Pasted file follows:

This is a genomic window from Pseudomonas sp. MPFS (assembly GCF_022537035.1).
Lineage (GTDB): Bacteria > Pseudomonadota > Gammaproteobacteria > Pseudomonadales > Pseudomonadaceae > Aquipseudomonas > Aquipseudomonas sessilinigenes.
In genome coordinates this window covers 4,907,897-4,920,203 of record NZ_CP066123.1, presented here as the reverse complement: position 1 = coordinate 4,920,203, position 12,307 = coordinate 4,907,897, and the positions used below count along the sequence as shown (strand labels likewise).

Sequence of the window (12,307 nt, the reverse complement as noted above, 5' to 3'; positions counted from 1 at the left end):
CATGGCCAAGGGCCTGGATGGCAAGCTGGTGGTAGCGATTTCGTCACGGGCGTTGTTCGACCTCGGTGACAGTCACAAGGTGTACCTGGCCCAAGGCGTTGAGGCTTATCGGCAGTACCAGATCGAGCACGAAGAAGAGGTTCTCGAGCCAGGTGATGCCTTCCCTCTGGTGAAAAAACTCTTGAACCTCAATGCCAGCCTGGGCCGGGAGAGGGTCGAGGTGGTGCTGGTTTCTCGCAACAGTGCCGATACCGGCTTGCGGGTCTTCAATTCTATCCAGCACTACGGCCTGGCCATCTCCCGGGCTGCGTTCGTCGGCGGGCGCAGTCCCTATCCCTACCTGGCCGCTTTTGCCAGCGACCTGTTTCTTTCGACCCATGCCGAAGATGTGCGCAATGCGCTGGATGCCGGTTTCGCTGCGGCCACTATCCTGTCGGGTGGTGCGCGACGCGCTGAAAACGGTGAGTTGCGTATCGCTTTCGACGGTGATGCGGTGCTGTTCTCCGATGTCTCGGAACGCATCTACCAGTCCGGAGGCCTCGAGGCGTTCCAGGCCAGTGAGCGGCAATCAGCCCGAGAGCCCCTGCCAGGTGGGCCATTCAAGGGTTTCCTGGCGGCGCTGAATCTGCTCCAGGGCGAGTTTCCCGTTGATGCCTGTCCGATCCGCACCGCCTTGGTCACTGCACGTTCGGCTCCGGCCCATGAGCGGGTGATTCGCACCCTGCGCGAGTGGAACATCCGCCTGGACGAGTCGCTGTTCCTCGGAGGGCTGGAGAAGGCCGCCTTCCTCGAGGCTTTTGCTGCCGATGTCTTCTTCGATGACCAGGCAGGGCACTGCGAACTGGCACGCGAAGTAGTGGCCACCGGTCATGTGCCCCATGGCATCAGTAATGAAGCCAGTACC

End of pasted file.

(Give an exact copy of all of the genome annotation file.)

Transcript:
This is a genomic window from Pseudomonas sp. MPFS (assembly GCF_022537035.1).
Lineage (GTDB): Bacteria > Pseudomonadota > Gammaproteobacteria > Pseudomonadales > Pseudomonadaceae > Aquipseudomonas > Aquipseudomonas sessilinigenes.
In genome coordinates this window covers 4,907,897-4,920,203 of record NZ_CP066123.1, presented here as the reverse complement: position 1 = coordinate 4,920,203, position 12,307 = coordinate 4,907,897, and the positions used below count along the sequence as shown (strand labels likewise).

Sequence of the window (12,307 nt, the reverse complement as noted above, 5' to 3'; positions counted from 1 at the left end):
CATGGCCAAGGGCCTGGATGGCAAGCTGGTGGTAGCGATTTCGTCACGGGCGTTGTTCGACCTCGGTGACAGTCACAAGGTGTACCTGGCCCAAGGCGTTGAGGCTTATCGGCAGTACCAGATCGAGCACGAAGAAGAGGTTCTCGAGCCAGGTGATGCCTTCCCTCTGGTGAAAAAACTCTTGAACCTCAATGCCAGCCTGGGCCGGGAGAGGGTCGAGGTGGTGCTGGTTTCTCGCAACAGTGCCGATACCGGCTTGCGGGTCTTCAATTCTATCCAGCACTACGGCCTGGCCATCTCCCGGGCTGCGTTCGTCGGCGGGCGCAGTCCCTATCCCTACCTGGCCGCTTTTGCCAGCGACCTGTTTCTTTCGACCCATGCCGAAGATGTGCGCAATGCGCTGGATGCCGGTTTCGCTGCGGCCACTATCCTGTCGGGTGGTGCGCGACGCGCTGAAAACGGTGAGTTGCGTATCGCTTTCGACGGTGATGCGGTGCTGTTCTCCGATGTCTCGGAACGCATCTACCAGTCCGGAGGCCTCGAGGCGTTCCAGGCCAGTGAGCGGCAATCAGCCCGAGAGCCCCTGCCAGGTGGGCCATTCAAGGGTTTCCTGGCGGCGCTGAATCTGCTCCAGGGCGAGTTTCCCGTTGATGCCTGTCCGATCCGCACCGCCTTGGTCACTGCACGTTCGGCTCCGGCCCATGAGCGGGTGATTCGCACCCTGCGCGAGTGGAACATCCGCCTGGACGAGTCGCTGTTCCTCGGAGGGCTGGAGAAGGCCGCCTTCCTCGAGGCTTTTGCTGCCGATGTCTTCTTCGATGACCAGGCAGGGCACTGCGAACTGGCACGCGAAGTAGTGGCCACCGGTCATGTGCCCCATGGCATCAGTAATGAAGCCAGTACC